BY TIMMY SNOW: I was 10 years old when I first played Diablo II, visiting my friend whose uncle had downloaded the game on his family’s computer and taught him to play. I was instantly drawn to the Sorceress, the most straightforward spellcaster in the roster. For whatever reason, I was always drawn to magical characters in games, and between the Sorceress and the Necromancer (before the Druid was added in an expansion), the choice was a no-brainer.
Utilizing the power of fire, frost, and lightning to tear demons asunder, the Sorceress wields her spells like the Barbarian wields their weapons. Except in the most niche builds (and maybe some of the early game), the Sorceress isn’t going to be relying on her weapon attacks to deal damage. She’s going to throw fireballs, drop meteors, and teleport around the battlefield to stay out of her enemy’s reach. You have to think tactically with the Sorceress, her position is important and some of her spells have delays that you need to keep in mind before casting.
And when you take her into the higher tiers of difficulty and start encountering enemies who are immune to your chosen damage type, you really need to plan around the best way to use her and a secondary source of damage. In the 20 years since Diablo II has been released, I’ve never gotten bored with the Sorceress class. She offers everything a nerdy caster-main like myself needs in a demon hunting badass. And that’s truly one of the major appeals of Diablo II that’s kept it around for decades, even after Diablo III came out.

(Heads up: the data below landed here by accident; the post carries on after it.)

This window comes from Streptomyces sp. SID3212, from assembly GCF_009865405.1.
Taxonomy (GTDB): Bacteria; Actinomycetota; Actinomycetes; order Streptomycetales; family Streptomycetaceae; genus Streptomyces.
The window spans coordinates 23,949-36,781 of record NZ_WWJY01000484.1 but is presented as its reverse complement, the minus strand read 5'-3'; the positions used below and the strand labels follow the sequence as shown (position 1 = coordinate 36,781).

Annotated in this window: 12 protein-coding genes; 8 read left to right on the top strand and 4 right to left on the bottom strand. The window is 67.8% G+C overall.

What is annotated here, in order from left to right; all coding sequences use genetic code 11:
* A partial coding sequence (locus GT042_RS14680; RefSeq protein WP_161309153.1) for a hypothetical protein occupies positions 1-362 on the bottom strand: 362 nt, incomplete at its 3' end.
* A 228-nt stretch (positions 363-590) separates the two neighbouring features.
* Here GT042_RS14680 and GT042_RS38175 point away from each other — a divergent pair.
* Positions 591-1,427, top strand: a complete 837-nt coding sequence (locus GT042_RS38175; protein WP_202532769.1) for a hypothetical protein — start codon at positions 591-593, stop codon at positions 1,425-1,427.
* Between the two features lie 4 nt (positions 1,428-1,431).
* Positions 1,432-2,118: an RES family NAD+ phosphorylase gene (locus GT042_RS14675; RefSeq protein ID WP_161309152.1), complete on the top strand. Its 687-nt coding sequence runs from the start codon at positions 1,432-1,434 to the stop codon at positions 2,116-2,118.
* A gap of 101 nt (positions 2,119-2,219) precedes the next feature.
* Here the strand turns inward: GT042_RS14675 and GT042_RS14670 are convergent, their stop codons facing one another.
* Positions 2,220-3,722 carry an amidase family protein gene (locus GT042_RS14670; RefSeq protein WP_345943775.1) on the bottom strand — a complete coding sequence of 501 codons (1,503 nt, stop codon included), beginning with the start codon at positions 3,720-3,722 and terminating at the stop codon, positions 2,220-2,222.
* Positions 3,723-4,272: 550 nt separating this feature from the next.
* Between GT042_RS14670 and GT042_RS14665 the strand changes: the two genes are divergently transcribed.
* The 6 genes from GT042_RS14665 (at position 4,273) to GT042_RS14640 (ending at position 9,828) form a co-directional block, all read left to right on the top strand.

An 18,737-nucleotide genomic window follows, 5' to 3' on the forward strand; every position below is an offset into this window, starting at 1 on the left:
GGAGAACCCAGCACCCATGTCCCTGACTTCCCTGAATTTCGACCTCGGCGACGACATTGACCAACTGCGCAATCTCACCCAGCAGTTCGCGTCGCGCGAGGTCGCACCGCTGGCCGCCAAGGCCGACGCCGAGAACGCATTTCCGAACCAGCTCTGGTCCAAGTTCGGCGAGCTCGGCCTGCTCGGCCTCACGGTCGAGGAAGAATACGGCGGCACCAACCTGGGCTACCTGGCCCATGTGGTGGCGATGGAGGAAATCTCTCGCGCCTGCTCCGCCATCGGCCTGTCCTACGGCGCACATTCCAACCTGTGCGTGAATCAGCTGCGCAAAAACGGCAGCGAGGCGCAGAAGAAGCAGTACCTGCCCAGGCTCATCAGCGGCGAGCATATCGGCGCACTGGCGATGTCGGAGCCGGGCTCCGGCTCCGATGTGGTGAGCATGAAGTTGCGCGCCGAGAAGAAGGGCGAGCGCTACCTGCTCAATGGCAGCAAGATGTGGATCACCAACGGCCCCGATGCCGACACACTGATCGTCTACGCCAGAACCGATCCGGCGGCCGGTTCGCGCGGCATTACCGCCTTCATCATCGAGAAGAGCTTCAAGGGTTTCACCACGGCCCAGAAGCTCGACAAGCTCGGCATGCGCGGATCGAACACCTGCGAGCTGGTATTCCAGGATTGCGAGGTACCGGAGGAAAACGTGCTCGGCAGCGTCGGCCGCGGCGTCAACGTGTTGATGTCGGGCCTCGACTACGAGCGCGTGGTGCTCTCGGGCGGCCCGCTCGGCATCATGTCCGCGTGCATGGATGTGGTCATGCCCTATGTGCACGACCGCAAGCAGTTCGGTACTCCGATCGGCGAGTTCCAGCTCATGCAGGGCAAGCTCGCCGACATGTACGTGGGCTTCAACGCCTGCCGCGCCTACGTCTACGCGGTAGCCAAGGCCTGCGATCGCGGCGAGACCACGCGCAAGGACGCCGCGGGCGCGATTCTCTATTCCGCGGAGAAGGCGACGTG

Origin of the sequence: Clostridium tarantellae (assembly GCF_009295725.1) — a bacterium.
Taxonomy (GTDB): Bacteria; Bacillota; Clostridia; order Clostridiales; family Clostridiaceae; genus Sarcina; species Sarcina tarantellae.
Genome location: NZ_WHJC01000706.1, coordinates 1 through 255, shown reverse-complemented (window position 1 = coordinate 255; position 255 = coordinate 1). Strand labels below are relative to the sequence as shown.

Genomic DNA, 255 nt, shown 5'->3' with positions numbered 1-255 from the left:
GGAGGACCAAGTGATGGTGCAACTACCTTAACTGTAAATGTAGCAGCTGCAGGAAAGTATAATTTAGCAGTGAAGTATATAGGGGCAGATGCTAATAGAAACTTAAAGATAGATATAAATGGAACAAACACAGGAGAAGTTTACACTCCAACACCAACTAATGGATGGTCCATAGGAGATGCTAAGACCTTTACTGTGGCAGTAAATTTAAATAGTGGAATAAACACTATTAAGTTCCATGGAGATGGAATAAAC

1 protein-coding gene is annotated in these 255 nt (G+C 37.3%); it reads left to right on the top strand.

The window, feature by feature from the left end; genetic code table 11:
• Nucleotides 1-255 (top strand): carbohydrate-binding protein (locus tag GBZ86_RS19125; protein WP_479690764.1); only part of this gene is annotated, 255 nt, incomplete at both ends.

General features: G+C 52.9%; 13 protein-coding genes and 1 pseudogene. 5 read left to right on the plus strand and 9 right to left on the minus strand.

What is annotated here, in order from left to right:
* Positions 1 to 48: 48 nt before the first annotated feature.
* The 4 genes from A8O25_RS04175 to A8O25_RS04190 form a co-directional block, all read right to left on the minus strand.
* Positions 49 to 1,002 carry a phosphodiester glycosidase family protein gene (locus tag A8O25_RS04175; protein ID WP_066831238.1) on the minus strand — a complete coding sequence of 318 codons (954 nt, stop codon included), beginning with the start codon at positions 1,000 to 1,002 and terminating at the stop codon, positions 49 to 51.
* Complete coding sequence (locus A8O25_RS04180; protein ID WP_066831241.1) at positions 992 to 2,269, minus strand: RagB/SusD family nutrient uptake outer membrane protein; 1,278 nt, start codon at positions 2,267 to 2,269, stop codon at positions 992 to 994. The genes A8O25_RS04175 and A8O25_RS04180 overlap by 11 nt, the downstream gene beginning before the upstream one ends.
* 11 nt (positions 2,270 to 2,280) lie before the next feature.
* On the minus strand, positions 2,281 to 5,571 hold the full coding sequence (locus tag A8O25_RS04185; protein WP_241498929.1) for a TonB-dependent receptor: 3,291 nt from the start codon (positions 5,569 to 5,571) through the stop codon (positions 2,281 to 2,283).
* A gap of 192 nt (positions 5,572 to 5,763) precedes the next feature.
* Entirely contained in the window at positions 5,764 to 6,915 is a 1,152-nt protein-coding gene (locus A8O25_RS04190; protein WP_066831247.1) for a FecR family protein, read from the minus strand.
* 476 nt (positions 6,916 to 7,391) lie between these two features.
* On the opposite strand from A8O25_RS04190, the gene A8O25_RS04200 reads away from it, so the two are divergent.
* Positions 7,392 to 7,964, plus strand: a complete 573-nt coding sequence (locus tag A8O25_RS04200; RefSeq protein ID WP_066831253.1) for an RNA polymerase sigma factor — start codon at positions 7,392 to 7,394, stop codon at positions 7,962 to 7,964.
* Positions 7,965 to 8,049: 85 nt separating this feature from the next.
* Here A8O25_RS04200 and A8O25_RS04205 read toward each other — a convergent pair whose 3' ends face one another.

The game offers a class and gameplay for everyone. The friend who introduced me to the game loved the Paladin class, the holy sword-and-board knight who could protect or empower his allies with his auras. Another friend loved the minion raising Necromancer, and yet another preferred the Barbarian and later moved onto the quick Assassin when the expansion was released. We could all play the same game in our preferred way, and even play those characters together.
If you haven’t played Diablo II yet, maybe because it was already old by the time you started gaming or its simple graphic style turned you off, I highly recommend checking it out. You can typically get the game and its expansion bundled for cheap, it has online support so you can play with friends or strangers, and even after 20 years the game and its story hold up.
To this day I’ll still load up Diablo II and play through the campaign. Sometimes I’ll change it up and play a Druid or Amazon, but for the most part, I stick to my tried-and-true Sorceress. Maybe I’m just boring that way, or maybe that was just the magic of Diablo II that keeps people going back to the game. Whatever the case, the game, and most especially the Sorceress, will always hold a special place in my heart. Here’s to hoping that Diablo IV has the same magic.